No Matter Where You Go.....There You Are.
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No Matter Where You Go.....There You Are.
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post #6 of 17
Thread Starter 

Thanks, I just bought 4 royal palm poults because I have enjoyed these guys so much. They free range all day and are very lean birds in my opinion so I guess I will just let them run until they are getting out of steam. They are 14 weeks now and don't seem that big to me? Unless they have an enormous growth spurt it seems like they would dress out to pretty small birds at 18-24 weeks? I never knew turkeys would be so friendly and easy to handle! They are the social butterflies of the yard. They are excellent foragers too, they hardly eat any feed when they are up in the evening. They are all over the yard, chasing bugs and in the tall grass. 

 

Thanks for your help!

"If having a soul means being able to feel love and loyalty and gratitude, then animals are better off than a lot of humans"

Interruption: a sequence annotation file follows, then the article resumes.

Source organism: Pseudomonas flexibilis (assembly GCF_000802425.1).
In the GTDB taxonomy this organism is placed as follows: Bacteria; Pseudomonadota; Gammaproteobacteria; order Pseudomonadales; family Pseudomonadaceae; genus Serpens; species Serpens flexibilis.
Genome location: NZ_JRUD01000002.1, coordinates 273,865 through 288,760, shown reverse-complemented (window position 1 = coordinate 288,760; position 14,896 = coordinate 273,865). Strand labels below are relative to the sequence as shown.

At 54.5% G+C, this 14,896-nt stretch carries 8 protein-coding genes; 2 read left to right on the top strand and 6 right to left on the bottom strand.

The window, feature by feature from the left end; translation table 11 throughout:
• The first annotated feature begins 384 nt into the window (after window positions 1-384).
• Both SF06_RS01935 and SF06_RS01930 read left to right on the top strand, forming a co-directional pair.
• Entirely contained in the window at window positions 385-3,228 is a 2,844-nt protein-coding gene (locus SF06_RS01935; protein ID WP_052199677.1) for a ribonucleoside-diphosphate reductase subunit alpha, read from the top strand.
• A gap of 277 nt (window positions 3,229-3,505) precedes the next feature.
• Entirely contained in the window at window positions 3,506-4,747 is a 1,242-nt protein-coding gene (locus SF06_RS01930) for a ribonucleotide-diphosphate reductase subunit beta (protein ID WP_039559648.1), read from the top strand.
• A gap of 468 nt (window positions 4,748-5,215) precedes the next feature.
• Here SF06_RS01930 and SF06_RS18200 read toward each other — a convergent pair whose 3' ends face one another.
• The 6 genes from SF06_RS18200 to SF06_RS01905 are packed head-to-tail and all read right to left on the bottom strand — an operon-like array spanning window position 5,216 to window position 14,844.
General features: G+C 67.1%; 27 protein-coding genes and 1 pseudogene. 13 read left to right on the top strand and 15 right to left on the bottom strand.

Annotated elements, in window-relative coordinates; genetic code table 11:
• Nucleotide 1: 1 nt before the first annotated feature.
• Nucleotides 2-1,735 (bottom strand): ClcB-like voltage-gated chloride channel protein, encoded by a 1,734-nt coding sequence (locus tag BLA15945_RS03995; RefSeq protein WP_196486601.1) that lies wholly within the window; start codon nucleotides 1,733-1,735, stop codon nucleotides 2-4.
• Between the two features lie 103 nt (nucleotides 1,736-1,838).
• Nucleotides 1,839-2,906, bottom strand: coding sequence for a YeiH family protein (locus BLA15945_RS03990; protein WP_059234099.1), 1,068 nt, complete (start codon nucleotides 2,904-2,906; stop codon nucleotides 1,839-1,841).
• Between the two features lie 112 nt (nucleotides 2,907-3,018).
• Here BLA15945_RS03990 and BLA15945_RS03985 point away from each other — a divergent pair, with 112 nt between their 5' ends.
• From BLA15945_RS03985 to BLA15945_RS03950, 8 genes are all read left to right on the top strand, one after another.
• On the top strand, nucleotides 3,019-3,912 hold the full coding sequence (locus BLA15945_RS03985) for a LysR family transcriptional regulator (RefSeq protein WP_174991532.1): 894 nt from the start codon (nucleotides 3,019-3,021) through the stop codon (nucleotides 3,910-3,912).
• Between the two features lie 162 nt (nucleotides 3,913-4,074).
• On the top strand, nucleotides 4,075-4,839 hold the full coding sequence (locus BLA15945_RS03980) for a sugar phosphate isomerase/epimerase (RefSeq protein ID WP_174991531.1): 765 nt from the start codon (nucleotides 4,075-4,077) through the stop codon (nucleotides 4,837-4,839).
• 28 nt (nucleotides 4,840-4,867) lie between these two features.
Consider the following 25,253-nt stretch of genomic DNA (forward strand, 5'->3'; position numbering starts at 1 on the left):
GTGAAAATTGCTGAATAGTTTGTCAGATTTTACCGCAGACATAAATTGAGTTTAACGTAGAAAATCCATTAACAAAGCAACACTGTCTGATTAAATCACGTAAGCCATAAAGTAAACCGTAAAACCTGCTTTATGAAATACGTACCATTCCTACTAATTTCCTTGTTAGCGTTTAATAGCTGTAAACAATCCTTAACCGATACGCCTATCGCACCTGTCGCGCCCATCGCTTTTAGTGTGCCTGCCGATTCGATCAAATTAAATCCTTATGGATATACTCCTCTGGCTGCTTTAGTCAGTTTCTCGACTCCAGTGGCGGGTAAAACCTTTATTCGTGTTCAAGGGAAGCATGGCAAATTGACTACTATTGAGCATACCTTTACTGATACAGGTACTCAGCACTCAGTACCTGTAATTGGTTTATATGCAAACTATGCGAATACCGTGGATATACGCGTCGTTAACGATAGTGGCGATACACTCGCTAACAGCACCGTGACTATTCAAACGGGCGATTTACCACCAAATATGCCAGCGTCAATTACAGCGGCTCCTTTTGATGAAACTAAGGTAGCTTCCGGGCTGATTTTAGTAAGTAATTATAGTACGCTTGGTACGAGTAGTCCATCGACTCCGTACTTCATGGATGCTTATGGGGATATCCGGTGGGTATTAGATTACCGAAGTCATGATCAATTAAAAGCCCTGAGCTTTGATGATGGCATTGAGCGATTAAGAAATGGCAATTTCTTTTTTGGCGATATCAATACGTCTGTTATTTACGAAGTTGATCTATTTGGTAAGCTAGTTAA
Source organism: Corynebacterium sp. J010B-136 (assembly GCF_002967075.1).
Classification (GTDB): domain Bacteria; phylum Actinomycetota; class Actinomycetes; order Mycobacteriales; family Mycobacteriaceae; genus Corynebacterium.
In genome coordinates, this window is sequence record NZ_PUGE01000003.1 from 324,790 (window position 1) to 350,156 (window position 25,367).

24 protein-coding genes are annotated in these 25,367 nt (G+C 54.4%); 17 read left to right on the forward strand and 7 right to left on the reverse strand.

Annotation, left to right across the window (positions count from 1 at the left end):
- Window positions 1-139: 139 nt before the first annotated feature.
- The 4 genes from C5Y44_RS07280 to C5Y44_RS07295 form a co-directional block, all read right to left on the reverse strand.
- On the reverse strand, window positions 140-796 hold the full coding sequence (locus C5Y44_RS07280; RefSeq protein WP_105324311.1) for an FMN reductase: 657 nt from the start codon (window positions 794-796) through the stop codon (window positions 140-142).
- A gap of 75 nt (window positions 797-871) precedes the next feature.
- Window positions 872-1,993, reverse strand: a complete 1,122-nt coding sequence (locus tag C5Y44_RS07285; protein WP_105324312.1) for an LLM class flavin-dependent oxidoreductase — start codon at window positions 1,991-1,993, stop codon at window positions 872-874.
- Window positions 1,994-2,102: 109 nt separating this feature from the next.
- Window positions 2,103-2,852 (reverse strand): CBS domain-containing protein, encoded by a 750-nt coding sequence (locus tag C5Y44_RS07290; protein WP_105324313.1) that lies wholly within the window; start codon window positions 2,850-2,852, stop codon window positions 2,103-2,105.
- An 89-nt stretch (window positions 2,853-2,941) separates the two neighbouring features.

~ James Herriot

 

Home to Sebastopol geese in white and colors, Black and Lavender Orpingtons, Buff/Gold laced brahmas, BBS/mottled bantam cochins, Mille Fleur/Calico bantam cochins, smooth and frizzled Seramas, Butterscotch Call Ducks and a whole flock of laying hens. 

Reply

"If having a soul means being able to feel love and loyalty and gratitude, then animals are better off than a lot of humans"

~ James Herriot

 

Home to Sebastopol geese in white and colors, Black and Lavender Orpingtons, Buff/Gold laced brahmas, BBS/mottled bantam cochins, Mille Fleur/Calico bantam cochins, smooth and frizzled Seramas, Butterscotch Call Ducks and a whole flock of laying hens. 

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post #7 of 17